# Write a time machine quine

Write a program that takes as input a string and an integer n, and outputs:

1. The string that was passed to the program n times ago;
2. A new program that will be used for the next invocation.

You cannot store any data outside of the program, and your program cannot call previous programs in the chain. If the string does not exist, output an empty string (but still output the next program).

Example run, where I use the notation program_n for each successive program (Of course, [This text is the nth program] would be replaced with actual code.)

$program_1 "One" 1 [This text is the second program]$ program_2 "Two" 1
One
[This text is the third program]
$program_3 "Three" 2 One [This text is the fourth program]$ program_4 "Four" 2
Two
[This text is the fifth program]
• Then try a=[],b=(x,y)=>(a.push(x),${a[a.length-y-1]||""}\na=${JSON.stringify(a)};b=${b}), which leaves you at 80 bytes (after replacing \n, of course). (If you still have a problem with my code possibly being a REPL snippet, then I have other suggestions :P). Oct 12, 2015 at 22:31 • Some of the last few revisions had noncompliant output formats. Rolled back to last compliant version. Oct 12, 2015 at 23:31 # Julia 1.0, 87 bytes (a=:(a=[ARGS[1];a];print("(a=(println($a[parse(Int,ARGS[2])]);\$a))[end]|>eval")))|>eval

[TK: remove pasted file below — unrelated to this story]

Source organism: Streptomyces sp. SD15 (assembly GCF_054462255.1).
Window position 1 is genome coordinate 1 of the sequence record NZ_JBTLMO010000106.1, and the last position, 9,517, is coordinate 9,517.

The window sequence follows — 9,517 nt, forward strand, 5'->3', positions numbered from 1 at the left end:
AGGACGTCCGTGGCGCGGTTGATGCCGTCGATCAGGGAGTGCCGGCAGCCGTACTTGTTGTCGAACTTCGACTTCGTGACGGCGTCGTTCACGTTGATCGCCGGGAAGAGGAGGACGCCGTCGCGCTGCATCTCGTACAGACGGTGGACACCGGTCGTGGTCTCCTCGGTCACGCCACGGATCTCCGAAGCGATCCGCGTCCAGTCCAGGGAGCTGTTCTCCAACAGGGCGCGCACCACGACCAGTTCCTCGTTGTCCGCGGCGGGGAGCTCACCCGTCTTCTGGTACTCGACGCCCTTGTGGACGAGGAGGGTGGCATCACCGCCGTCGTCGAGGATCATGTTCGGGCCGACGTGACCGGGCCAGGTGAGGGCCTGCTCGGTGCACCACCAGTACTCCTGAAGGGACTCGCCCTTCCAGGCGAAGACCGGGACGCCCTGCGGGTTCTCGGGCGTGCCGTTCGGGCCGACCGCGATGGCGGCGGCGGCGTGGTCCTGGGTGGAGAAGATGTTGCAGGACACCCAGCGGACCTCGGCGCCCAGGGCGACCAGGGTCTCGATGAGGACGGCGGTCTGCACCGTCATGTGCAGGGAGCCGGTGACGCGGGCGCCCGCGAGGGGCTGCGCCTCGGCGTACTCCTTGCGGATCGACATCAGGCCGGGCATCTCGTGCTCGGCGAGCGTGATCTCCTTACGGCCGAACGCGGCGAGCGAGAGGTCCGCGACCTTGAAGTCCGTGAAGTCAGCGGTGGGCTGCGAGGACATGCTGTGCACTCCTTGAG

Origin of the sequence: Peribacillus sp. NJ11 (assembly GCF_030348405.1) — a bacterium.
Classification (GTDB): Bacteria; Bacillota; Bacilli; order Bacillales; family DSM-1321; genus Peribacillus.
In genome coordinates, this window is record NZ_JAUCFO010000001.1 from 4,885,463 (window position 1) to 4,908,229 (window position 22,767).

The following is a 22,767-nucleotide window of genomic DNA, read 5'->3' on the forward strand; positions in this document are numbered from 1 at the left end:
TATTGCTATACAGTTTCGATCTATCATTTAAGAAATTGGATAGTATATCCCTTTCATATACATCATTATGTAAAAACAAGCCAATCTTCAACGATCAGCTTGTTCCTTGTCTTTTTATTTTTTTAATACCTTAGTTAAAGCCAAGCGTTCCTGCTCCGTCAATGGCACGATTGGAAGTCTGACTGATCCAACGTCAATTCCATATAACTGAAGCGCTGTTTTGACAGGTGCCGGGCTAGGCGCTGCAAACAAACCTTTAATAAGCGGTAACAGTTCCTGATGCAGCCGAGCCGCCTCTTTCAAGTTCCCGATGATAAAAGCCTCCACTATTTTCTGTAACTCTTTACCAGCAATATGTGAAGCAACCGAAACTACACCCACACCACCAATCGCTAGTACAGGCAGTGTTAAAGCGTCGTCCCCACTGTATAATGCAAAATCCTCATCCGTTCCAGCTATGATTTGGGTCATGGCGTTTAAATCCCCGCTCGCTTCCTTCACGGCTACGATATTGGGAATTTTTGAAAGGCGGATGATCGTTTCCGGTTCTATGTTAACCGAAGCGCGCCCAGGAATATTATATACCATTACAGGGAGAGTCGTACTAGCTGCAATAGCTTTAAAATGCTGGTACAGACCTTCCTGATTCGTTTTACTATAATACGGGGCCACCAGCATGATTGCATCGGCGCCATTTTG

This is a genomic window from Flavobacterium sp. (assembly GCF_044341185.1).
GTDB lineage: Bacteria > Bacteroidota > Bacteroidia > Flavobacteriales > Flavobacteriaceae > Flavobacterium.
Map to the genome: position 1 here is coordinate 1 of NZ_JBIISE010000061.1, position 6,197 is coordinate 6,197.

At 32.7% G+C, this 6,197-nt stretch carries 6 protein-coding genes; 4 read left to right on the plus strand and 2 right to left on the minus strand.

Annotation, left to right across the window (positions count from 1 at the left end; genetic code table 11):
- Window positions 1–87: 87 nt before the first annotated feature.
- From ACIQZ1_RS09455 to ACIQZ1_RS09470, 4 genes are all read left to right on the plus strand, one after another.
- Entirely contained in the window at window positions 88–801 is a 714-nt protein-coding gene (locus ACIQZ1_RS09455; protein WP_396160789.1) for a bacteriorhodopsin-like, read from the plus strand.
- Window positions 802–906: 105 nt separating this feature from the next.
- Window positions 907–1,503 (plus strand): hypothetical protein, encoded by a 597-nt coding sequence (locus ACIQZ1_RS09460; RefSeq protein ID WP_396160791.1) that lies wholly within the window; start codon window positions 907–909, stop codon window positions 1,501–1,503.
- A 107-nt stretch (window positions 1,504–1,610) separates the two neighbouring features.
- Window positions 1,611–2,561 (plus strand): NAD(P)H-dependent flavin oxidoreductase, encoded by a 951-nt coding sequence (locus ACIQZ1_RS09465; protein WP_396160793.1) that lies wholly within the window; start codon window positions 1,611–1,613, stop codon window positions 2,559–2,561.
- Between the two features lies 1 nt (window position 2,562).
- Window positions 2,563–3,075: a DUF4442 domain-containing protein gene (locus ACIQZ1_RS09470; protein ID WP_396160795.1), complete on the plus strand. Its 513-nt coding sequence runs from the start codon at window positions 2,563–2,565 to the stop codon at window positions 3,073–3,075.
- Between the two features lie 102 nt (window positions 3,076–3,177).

Try it online!

smilar approach than Jakque's answer but reversing the history order:

• a stores [<last string>, ..., <first string>, <code>]
• based on this quine by Dennis
• the code is stored as a quote, which adds some ugly formatting but is equivalent